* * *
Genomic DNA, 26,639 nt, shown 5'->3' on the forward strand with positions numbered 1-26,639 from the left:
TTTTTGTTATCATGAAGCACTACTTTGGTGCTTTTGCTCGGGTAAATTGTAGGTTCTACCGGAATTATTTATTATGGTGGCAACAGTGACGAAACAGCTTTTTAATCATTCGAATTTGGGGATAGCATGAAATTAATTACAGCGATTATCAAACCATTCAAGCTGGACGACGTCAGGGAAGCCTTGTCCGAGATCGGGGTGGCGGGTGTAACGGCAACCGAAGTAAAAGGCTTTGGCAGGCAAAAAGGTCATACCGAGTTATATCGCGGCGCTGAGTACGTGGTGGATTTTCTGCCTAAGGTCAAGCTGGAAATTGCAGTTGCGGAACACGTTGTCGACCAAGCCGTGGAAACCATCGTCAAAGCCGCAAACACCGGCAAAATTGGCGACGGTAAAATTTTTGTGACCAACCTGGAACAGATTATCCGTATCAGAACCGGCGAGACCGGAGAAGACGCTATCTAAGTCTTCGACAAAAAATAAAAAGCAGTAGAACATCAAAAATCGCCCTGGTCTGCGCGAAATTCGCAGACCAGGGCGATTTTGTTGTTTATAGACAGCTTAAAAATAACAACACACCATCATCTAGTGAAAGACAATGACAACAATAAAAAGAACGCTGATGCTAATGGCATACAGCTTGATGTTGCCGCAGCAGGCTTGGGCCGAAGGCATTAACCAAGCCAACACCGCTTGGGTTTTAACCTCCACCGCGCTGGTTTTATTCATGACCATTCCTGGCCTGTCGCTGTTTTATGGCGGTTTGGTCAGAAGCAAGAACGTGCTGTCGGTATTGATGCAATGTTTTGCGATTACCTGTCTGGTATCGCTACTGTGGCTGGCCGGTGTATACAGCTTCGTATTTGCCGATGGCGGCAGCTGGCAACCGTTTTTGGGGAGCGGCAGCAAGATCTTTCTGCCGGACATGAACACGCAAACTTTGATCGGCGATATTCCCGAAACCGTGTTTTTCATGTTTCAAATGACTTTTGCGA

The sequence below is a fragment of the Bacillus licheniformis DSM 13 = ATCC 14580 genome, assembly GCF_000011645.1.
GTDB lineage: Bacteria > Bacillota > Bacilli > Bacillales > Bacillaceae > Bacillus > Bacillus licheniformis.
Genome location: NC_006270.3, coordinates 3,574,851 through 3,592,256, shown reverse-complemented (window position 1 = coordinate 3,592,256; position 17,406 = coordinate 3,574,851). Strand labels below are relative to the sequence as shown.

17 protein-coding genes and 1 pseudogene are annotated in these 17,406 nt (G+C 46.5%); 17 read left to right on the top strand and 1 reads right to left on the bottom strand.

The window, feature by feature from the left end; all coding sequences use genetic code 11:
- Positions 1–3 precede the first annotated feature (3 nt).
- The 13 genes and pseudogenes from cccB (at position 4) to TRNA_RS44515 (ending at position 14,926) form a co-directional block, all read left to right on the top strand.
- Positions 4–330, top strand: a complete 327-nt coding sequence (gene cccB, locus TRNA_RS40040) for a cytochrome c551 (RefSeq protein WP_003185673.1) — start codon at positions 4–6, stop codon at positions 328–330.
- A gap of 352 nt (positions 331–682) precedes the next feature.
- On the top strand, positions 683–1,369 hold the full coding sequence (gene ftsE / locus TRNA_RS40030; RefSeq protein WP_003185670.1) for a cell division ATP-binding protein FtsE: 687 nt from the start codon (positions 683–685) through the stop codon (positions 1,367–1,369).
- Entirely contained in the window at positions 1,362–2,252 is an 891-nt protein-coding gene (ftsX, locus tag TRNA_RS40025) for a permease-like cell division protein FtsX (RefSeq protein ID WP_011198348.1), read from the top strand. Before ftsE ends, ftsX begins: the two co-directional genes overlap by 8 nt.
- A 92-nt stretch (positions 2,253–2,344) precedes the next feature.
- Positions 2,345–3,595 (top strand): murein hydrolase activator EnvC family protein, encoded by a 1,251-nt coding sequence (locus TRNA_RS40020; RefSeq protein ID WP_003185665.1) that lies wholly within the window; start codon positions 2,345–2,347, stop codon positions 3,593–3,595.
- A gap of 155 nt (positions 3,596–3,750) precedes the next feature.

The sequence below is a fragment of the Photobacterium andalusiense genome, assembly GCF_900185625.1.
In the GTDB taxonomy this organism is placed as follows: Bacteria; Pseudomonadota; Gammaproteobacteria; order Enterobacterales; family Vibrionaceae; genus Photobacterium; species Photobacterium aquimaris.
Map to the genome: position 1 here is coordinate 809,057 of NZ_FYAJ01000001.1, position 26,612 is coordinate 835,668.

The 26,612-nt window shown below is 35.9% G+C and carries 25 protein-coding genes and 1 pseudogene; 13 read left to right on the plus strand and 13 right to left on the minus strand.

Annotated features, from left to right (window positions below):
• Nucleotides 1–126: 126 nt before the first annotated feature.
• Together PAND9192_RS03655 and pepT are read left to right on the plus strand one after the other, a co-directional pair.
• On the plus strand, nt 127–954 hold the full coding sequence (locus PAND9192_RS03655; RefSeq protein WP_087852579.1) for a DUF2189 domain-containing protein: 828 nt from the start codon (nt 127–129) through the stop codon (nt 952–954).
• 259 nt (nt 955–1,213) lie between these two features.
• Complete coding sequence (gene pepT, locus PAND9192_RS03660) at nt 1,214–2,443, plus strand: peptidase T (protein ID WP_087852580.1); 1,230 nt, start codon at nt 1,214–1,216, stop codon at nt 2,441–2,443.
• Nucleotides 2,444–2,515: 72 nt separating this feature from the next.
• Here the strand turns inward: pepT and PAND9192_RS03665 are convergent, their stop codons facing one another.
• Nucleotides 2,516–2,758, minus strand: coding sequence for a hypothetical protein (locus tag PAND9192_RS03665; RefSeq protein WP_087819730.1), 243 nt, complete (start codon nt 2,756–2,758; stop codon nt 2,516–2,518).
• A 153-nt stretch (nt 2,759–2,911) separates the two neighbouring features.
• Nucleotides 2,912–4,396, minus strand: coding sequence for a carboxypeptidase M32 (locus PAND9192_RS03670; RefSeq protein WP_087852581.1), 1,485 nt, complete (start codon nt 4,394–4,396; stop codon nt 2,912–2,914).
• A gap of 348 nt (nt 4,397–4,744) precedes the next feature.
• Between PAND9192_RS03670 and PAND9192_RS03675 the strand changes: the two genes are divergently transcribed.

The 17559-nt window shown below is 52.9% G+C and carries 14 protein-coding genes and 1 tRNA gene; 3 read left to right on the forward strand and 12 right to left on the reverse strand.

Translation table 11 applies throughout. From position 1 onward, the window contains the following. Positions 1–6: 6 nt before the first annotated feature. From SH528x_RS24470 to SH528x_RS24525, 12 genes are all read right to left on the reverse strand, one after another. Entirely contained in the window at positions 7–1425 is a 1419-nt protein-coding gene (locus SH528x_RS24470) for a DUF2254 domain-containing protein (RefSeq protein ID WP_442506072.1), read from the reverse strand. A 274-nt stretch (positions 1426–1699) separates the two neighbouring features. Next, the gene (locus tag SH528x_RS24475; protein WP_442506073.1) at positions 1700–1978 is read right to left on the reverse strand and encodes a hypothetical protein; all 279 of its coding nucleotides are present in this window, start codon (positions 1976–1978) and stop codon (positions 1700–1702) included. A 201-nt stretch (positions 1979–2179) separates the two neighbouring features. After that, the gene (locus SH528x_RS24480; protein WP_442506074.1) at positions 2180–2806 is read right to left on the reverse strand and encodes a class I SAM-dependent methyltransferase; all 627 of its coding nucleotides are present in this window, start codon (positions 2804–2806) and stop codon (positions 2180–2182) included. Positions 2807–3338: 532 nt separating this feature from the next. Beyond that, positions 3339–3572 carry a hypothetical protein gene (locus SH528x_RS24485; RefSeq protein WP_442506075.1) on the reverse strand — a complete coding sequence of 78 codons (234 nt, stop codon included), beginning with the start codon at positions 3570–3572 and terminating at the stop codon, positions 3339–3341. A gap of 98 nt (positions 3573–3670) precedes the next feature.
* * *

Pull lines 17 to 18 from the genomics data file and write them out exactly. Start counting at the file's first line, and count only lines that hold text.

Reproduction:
The sequence below is a fragment of the Photobacterium andalusiense genome, assembly GCF_900185625.1.
In the GTDB taxonomy this organism is placed as follows: Bacteria; Pseudomonadota; Gammaproteobacteria; order Enterobacterales; family Vibrionaceae; genus Photobacterium; species Photobacterium aquimaris.